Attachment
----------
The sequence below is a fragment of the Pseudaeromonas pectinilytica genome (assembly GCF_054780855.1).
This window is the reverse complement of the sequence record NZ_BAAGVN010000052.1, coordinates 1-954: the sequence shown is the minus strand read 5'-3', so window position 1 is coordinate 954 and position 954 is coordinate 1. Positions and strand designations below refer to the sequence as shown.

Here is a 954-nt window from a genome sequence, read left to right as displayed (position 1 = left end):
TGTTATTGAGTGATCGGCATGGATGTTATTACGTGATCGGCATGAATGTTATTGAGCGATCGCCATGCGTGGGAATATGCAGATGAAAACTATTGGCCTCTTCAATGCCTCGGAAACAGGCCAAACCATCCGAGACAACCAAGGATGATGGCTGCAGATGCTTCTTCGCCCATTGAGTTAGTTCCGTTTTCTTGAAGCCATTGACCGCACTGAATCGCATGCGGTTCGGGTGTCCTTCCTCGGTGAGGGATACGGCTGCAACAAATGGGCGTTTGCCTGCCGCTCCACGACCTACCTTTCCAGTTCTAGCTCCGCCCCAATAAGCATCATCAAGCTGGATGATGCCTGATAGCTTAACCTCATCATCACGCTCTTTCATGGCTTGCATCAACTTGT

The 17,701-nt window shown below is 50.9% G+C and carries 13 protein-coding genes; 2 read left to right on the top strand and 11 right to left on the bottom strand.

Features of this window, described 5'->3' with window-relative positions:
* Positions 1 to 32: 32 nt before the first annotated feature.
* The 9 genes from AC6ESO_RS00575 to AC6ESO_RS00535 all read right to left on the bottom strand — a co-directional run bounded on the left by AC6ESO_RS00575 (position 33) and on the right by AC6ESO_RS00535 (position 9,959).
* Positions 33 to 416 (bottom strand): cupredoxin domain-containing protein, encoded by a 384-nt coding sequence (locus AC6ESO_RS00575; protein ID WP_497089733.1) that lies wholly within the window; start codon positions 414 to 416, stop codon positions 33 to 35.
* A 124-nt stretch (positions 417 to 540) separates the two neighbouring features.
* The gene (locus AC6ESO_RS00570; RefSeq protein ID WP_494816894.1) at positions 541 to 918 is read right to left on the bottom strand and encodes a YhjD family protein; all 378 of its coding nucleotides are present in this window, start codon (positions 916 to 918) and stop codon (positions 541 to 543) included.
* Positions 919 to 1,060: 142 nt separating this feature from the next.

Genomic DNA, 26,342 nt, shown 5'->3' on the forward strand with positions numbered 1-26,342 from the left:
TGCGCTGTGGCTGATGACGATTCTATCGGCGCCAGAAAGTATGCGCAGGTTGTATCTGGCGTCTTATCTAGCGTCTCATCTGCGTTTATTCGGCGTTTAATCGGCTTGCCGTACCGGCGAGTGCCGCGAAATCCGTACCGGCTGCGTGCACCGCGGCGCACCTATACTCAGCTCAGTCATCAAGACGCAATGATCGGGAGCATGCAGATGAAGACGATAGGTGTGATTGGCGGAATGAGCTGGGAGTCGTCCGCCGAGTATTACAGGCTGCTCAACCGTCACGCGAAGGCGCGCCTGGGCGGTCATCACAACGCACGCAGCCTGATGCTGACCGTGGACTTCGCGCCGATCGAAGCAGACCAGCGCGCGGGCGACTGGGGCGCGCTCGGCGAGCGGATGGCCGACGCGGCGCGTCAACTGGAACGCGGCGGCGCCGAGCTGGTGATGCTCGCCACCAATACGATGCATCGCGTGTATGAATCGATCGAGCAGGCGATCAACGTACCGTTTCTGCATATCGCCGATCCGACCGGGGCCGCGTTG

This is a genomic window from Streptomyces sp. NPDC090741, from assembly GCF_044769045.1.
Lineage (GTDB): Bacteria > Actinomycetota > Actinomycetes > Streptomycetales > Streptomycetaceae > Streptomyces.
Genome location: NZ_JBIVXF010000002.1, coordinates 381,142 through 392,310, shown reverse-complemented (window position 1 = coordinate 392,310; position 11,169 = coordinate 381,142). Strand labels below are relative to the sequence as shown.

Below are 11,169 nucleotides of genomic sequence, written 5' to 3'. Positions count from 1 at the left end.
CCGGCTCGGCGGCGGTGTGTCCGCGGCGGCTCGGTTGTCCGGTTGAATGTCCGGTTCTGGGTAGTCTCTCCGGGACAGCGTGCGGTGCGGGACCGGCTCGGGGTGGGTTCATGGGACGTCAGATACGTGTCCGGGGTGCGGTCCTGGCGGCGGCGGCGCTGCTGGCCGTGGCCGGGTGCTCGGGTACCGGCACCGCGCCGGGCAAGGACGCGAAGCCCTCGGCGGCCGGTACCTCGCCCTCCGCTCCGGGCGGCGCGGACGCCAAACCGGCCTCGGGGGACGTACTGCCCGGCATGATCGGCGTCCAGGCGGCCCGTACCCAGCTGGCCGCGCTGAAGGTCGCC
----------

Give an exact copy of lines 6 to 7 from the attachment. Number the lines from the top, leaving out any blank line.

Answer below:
Features of this window, described 5'->3' with window-relative positions:
* Positions 1 to 32: 32 nt before the first annotated feature.